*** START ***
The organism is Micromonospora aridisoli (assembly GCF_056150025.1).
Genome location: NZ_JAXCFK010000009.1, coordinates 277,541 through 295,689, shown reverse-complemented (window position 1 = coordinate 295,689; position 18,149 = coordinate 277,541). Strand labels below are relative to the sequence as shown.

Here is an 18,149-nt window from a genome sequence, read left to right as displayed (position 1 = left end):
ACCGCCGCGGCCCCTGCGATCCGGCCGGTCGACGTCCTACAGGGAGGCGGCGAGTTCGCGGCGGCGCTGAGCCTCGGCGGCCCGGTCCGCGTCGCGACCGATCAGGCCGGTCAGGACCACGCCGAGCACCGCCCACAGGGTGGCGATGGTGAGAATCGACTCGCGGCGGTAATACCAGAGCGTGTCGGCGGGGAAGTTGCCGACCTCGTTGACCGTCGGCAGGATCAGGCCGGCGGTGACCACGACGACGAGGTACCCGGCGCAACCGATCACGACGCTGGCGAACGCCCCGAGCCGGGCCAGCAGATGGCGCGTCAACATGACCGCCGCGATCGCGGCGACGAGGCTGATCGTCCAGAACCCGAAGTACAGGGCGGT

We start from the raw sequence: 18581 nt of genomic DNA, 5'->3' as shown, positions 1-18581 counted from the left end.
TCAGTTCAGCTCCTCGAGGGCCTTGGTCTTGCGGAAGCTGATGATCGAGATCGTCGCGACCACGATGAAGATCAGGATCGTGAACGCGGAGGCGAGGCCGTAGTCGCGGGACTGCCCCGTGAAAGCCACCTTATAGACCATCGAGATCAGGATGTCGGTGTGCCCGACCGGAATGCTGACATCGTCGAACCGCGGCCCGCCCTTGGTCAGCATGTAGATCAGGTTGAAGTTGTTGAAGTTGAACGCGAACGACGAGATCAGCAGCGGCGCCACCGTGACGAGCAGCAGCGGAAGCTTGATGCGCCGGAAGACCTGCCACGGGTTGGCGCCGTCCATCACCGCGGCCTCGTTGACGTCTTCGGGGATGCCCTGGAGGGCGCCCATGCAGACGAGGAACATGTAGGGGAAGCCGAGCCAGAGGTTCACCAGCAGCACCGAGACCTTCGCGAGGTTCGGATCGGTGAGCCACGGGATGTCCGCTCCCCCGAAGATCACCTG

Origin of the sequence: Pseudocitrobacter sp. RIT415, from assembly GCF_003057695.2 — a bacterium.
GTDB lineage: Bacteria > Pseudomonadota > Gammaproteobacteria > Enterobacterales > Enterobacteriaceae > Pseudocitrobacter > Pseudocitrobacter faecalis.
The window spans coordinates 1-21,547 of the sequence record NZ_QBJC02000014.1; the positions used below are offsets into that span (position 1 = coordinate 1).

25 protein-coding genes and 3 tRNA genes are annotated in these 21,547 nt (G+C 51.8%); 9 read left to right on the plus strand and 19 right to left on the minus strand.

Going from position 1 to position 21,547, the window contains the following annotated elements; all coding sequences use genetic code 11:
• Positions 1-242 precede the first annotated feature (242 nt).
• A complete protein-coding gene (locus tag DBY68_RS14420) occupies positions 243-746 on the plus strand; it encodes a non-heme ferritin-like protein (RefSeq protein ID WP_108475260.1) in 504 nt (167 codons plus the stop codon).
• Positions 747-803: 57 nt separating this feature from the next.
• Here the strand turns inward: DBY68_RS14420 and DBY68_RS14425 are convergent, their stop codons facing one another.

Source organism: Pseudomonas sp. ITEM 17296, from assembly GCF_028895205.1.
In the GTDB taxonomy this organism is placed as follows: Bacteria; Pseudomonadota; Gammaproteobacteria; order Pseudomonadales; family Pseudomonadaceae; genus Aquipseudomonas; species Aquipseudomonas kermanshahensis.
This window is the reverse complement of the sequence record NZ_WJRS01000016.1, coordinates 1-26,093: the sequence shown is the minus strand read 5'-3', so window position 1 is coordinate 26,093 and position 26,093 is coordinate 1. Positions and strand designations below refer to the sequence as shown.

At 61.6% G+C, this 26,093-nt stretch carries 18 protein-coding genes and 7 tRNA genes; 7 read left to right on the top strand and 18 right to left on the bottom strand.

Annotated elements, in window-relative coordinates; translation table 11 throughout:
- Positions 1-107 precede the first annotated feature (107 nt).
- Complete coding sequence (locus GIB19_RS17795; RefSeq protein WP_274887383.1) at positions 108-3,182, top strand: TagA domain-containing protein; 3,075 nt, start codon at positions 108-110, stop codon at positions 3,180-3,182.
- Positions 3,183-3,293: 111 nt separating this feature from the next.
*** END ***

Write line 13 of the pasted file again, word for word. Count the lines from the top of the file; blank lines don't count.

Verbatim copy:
• A complete protein-coding gene (locus tag DBY68_RS14420) occupies positions 243-746 on the plus strand; it encodes a non-heme ferritin-like protein (RefSeq protein ID WP_108475260.1) in 504 nt (167 codons plus the stop codon).